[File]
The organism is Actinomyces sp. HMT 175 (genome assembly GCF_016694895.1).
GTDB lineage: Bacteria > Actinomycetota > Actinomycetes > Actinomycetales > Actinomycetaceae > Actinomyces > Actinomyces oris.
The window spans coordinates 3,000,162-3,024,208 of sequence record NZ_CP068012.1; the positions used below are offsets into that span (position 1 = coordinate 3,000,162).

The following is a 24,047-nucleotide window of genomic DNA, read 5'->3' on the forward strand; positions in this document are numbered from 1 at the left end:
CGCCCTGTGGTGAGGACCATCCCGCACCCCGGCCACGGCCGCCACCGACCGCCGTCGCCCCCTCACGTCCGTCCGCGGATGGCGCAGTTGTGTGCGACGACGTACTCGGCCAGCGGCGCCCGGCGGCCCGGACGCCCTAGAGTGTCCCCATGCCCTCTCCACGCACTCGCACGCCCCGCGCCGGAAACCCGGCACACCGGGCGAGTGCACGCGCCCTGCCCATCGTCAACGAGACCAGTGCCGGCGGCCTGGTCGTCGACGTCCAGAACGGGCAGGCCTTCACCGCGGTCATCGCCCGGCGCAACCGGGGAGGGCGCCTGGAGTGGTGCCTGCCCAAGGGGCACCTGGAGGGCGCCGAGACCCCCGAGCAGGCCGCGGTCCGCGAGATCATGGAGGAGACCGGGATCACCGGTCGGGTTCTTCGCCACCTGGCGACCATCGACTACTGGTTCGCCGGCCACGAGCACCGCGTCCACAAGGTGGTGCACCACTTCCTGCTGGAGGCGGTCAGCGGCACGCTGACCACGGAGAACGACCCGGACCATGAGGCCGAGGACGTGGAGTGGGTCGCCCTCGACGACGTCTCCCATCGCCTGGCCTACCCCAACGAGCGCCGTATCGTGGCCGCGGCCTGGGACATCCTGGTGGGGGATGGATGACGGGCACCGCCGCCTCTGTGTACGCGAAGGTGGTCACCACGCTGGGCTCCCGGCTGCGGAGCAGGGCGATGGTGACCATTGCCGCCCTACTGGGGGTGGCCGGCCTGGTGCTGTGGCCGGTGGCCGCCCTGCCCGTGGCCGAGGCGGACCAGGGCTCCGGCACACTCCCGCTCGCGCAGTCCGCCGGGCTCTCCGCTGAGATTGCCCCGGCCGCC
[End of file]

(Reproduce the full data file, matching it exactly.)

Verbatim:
The organism is Actinomyces sp. HMT 175 (genome assembly GCF_016694895.1).
GTDB lineage: Bacteria > Actinomycetota > Actinomycetes > Actinomycetales > Actinomycetaceae > Actinomyces > Actinomyces oris.
The window spans coordinates 3,000,162-3,024,208 of sequence record NZ_CP068012.1; the positions used below are offsets into that span (position 1 = coordinate 3,000,162).

The following is a 24,047-nucleotide window of genomic DNA, read 5'->3' on the forward strand; positions in this document are numbered from 1 at the left end:
CGCCCTGTGGTGAGGACCATCCCGCACCCCGGCCACGGCCGCCACCGACCGCCGTCGCCCCCTCACGTCCGTCCGCGGATGGCGCAGTTGTGTGCGACGACGTACTCGGCCAGCGGCGCCCGGCGGCCCGGACGCCCTAGAGTGTCCCCATGCCCTCTCCACGCACTCGCACGCCCCGCGCCGGAAACCCGGCACACCGGGCGAGTGCACGCGCCCTGCCCATCGTCAACGAGACCAGTGCCGGCGGCCTGGTCGTCGACGTCCAGAACGGGCAGGCCTTCACCGCGGTCATCGCCCGGCGCAACCGGGGAGGGCGCCTGGAGTGGTGCCTGCCCAAGGGGCACCTGGAGGGCGCCGAGACCCCCGAGCAGGCCGCGGTCCGCGAGATCATGGAGGAGACCGGGATCACCGGTCGGGTTCTTCGCCACCTGGCGACCATCGACTACTGGTTCGCCGGCCACGAGCACCGCGTCCACAAGGTGGTGCACCACTTCCTGCTGGAGGCGGTCAGCGGCACGCTGACCACGGAGAACGACCCGGACCATGAGGCCGAGGACGTGGAGTGGGTCGCCCTCGACGACGTCTCCCATCGCCTGGCCTACCCCAACGAGCGCCGTATCGTGGCCGCGGCCTGGGACATCCTGGTGGGGGATGGATGACGGGCACCGCCGCCTCTGTGTACGCGAAGGTGGTCACCACGCTGGGCTCCCGGCTGCGGAGCAGGGCGATGGTGACCATTGCCGCCCTACTGGGGGTGGCCGGCCTGGTGCTGTGGCCGGTGGCCGCCCTGCCCGTGGCCGAGGCGGACCAGGGCTCCGGCACACTCCCGCTCGCGCAGTCCGCCGGGCTCTCCGCTGAGATTGCCCCGGCCGCC